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Helping an Undocumented Child Secure Life in the US

February 8, 2013

With the assistance of Kids in Need of Defense (KIND), Kaye Scholer recently represented an unaccompanied minor from Ecuador in immigration proceedings in a successful effort to remain in the United States.

KIND is an organization that seeks volunteer attorneys to represent unaccompanied minors who have entered the US immigration system alone and who would otherwise have no legal representation. One such youth, Jonathan L., was detained as an unaccompanied minor after crossing the US-Mexican border when he was only 11 years old. After being processed, Jonathan was released and came to live with his immediate family in New York, where he has lived for the last three years.

Associates Jonathan Agudelo and Paul Mignano took on Jonathan L.’s case, with Special Counsel Richard Smolev supervising. The Kaye Scholer team first came aboard to assist Jonathan in a voluntary departure out of the country, as he did not qualify for affirmative relief to stay in the US.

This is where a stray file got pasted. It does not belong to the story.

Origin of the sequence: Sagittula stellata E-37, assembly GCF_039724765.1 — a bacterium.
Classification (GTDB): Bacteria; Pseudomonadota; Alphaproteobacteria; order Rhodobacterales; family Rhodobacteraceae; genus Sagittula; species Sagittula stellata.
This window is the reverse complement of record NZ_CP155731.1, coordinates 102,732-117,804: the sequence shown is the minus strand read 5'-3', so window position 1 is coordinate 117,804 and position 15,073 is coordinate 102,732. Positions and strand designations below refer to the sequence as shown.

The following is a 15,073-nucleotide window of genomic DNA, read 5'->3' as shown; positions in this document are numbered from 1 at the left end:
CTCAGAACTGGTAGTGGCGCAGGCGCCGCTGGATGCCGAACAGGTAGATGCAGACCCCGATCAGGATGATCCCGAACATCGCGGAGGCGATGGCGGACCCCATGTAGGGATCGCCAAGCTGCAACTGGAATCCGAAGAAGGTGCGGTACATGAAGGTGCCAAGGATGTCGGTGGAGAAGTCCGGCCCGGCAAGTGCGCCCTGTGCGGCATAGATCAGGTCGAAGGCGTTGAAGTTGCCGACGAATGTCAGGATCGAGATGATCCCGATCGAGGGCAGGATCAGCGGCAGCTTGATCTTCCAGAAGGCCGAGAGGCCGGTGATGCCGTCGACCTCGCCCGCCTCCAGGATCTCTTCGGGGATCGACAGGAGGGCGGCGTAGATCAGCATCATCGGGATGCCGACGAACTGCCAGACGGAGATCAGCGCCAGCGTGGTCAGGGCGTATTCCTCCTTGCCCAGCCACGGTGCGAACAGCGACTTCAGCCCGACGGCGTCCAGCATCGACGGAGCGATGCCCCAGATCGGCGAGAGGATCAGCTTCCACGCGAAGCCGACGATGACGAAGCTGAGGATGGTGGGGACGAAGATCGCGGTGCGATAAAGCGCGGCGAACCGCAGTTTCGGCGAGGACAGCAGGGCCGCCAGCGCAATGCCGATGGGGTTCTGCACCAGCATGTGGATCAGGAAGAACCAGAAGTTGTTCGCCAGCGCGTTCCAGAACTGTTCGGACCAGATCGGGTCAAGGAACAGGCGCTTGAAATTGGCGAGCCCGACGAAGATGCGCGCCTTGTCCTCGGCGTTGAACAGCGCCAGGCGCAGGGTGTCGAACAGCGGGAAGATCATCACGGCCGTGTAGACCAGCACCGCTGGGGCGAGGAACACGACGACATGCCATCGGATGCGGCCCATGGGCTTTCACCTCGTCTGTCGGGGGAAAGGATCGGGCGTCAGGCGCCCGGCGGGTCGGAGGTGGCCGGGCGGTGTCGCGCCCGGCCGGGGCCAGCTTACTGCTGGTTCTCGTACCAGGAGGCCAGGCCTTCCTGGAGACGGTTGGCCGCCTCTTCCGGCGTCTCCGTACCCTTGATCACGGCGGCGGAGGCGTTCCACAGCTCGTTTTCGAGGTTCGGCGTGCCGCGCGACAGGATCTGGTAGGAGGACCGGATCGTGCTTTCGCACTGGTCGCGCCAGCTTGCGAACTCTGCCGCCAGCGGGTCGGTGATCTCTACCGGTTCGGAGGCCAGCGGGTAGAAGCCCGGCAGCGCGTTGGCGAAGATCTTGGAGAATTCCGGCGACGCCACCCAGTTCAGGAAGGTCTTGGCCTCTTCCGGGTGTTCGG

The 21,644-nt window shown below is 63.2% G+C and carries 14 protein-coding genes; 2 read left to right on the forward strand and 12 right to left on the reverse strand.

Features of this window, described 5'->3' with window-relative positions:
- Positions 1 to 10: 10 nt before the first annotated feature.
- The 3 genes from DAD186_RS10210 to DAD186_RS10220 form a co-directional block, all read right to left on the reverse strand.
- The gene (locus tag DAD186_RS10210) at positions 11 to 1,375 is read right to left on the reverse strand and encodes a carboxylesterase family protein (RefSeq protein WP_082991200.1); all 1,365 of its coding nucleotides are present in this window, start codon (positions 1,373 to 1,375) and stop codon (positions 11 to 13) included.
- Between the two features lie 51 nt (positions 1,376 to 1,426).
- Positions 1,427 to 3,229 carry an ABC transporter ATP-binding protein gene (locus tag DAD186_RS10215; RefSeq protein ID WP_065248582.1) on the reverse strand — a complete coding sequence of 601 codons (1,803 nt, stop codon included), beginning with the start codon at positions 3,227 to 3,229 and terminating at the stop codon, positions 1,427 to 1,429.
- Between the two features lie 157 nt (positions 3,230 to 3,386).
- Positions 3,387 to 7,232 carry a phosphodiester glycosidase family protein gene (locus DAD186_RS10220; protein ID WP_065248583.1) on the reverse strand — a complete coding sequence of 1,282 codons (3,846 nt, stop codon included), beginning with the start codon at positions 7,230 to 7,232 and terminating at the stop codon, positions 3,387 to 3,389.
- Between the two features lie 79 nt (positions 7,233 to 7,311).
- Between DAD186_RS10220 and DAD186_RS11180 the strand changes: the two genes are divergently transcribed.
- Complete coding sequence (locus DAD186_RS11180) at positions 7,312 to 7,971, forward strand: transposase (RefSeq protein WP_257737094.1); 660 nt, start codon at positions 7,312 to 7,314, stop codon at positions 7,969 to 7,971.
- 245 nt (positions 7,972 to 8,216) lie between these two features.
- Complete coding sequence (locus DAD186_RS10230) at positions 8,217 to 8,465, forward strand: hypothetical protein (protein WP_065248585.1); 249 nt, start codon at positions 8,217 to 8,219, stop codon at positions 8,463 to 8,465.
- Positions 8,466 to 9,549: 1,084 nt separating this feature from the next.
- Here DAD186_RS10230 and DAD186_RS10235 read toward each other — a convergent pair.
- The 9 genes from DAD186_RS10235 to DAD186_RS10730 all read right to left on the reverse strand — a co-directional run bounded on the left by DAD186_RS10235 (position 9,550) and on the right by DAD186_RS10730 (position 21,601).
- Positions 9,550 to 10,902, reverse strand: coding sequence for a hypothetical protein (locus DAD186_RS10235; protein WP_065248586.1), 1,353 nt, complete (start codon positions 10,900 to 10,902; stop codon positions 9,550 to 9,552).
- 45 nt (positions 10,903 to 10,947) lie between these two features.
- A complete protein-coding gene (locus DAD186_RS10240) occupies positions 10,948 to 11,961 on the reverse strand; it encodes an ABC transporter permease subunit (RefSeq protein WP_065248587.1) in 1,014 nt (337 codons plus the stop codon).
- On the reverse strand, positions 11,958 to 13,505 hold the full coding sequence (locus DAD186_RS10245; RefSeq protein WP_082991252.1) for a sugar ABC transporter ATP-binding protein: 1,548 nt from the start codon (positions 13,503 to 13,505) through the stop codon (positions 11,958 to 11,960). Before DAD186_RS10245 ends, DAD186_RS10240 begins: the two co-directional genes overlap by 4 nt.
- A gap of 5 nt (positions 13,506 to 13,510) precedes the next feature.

The case took a positive turn after the summer of 2011, when US Immigration and Customs Enforcement (ICE) announced a renewed focus on prosecutorial discretion for non-priority cases. The practical effect of prosecutorial discretion is administrative closure of a case, allowing an individual to remain in the US (although without formal legal status). In an effort to allow Jonathan L. to remain in the country, Jonathan and Paul prepared a request for ICE to exercise prosecutorial discretion. Among other things, the Kaye Scholer team presented a multitude of school, church and personal recommendations and other documentary evidence, all aimed to show that Jonathan L. had built a life in his community and was thriving in the United States.

Thanks to Jonathan and Paul’s hard work, the department agreed to exercise prosecutorial discretion and the immigration judge administratively closed Jonathan L.’s case at the end of 2012. For KIND, Jonathan L.’s case was one of the first to successfully close based on prosecutorial discretion. Now 14 years old, Jonathan L. is able to remain the country with his family and pursue his high school education in New York.

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